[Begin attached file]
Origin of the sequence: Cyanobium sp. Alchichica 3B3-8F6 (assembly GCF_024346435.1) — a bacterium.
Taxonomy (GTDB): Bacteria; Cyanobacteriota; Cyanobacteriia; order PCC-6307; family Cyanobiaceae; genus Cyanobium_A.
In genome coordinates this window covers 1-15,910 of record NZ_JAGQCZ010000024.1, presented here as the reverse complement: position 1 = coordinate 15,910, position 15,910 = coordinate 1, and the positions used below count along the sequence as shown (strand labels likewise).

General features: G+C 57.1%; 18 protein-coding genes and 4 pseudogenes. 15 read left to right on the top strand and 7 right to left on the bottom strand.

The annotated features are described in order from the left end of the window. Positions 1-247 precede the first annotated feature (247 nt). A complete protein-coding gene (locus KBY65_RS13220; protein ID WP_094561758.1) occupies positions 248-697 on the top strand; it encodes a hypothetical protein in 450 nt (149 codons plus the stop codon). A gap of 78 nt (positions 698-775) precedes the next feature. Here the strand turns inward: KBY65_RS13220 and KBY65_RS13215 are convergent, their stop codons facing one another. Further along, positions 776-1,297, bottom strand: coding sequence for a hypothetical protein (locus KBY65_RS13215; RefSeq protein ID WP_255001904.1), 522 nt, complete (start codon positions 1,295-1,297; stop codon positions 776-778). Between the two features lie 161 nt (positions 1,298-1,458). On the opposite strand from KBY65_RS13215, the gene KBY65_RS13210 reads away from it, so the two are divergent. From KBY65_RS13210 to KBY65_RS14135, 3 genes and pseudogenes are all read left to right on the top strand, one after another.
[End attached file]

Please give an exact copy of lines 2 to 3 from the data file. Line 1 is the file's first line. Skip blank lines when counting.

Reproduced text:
Taxonomy (GTDB): Bacteria; Cyanobacteriota; Cyanobacteriia; order PCC-6307; family Cyanobiaceae; genus Cyanobium_A.
In genome coordinates this window covers 1-15,910 of record NZ_JAGQCZ010000024.1, presented here as the reverse complement: position 1 = coordinate 15,910, position 15,910 = coordinate 1, and the positions used below count along the sequence as shown (strand labels likewise).